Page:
We’ve seen plenty of ‘The Power’… but what about the glory?

I’m rubbish at darts – as anyone who has taken cover while I’ve slung a few arrows in the Sneyd Arms will testify too.
This is despite the fact that I have an old set of Phil Taylor’s practice darts.
All of this just goes to show that blood doesn’t always run true because I’m told my dad was a bit special in his day.
Some fellas who know about these things tell me that, had he not been working away a lot when I was little, he could easily have played at county level and possibly above.
The multitude of trophies and 180 medals in the cardboard box at the bottom of his wardrobe backs up what they say.
But me? I think I’ll stick to playing pool.
Darts is one of those games that looks unfathomably easy, but is actually really difficult to be good at without practising ’til the cows come home.
And right now, we are fortunate to have in our midst, a world champion at the peak of his Powers (if you’ll pardon the pun).
Phil Taylor is a freak. I’m sure he won’t mind me saying that.
The bloke is a machine. Untouchable. Relentless.
Even people like me, who don’t follow darts, watch in awe as he racks up victory after victory – title after title.
Yet because we see so much of him here in the Potteries, because he’s one of our own, I wonder if we perhaps just take him for granted.
If Phil ‘The Power’ Taylor had come from Liverpool they’d have no doubt based the Capital of Culture celebrations around him and had him singing on stage with Paul McCartney.
There would have been a statue of him erected within spitting distance of the Liver Birds by now and they’d have renamed the Albert Dock Taylor’s Oche.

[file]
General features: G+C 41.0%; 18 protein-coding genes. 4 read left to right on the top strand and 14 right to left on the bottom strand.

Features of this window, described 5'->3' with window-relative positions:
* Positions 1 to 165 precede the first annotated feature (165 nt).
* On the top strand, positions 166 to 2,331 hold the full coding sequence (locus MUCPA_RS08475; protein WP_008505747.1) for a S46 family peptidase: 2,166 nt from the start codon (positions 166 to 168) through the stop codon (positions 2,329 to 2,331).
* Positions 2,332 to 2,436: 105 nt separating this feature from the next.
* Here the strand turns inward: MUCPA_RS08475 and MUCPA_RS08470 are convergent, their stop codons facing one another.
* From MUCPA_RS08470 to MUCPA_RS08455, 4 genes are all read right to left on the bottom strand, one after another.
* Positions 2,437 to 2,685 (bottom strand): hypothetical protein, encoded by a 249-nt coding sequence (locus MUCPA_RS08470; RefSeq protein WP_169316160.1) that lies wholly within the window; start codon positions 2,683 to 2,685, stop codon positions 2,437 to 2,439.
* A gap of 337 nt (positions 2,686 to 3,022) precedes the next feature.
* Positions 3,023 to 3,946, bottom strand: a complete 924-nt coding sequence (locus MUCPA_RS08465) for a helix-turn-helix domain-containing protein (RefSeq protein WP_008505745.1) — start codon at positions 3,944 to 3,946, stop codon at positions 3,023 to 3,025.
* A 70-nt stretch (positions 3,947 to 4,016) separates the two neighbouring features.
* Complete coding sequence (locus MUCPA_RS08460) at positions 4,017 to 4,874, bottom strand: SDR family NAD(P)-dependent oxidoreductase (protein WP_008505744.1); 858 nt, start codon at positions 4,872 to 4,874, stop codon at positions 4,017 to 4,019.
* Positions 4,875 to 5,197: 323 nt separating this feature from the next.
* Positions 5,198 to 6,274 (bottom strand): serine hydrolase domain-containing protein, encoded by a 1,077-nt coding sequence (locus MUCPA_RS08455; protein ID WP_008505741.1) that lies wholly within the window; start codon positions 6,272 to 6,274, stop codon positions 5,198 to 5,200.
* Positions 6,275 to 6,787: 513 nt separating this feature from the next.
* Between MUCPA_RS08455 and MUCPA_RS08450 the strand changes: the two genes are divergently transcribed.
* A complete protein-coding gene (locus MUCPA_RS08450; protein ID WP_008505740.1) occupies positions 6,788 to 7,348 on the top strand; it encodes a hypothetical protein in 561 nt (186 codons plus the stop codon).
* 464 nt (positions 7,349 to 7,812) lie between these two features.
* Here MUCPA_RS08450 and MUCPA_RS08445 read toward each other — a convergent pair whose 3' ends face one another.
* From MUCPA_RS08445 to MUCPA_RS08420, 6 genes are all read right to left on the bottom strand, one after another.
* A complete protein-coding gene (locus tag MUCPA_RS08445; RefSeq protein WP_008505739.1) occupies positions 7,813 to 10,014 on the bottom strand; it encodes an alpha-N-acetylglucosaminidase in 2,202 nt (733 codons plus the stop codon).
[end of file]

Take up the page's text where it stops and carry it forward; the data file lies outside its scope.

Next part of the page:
You wouldn’t be able to turn on the radio without a Scouse voice blathering on about ‘ar Phil’.
As it is, despite his achievements, one of the world’s greatest sportsmen has again failed to make the shortlist for the BBC’s Sports Personality of the Year Awards which is nothing short of a scandal. On their website, Phil is mentioned in passing as having had another ‘incredible year’.
Auntie Beeb ought to wake up and smell the skinny latte.
Phil’s been having ‘incredible years’ for a decade now and it’s about time they were recognised.
I can’t help, but think there’s an element of snobbery behind this apathy towards our darts maestro. After all, some would say, darts isn’t a sport – it’s a pub game.
No. It’s a sport played by millions – so get over it.
And, dare I say it, there are a damn sight more people interested in Phil Taylor’s exploits than a Royal equestrian, an F1 driver or many of Team GB’s Olympic hopefuls.
Fifteen years ago darts was about as sexy as sink full of dirty dishes.
But clever television executives and a certain prolific player from our neck of woods have transformed the sport into a global phenomenon, which now names top celebrities among its fans.
Let’s for a second set aside Phil Taylor’s charity work for the likes of the Donna Louise Children’s Hospice and numerous other worthy causes.
Let’s not focus on the fact that, despite his considerable wealth, he still lives a dart’s throw away from his beloved Stoke-on-Trent.
Let’s ignore the fact that, on impulse, he paid thousands of pounds for Aaron and Andrew Corden – two young lads from Abbey Hulton who came runner-up in Stoke’s Top Talent – to go to dance college and follow their dreams of a career in musical theatre.
Let’s just focus on the sportsman.
I reckon that, in 40 years’ time, people will look back and say: “Hey, that Phil Taylor – 17 (or whatever it will be by then) world titles. What a player he must have been.”
And old fogies like me will answer: “Yeah. I saw him once. He was incredible. Made it look effortless. No-one could live with him.”
Because that’s how good he is.
Sadly, just like all great sportsmen and women, one day he will be shown up to be human. But, right now, he’s the undisputed heavyweight champion of the oche and no-one can touch him.
Thankfully, Phil Taylor’s immortality is assured and long may he continue to entertain and inspire millions with nine-dart finishes, bullseyes and 180s.
More Power to his elbow, I say.

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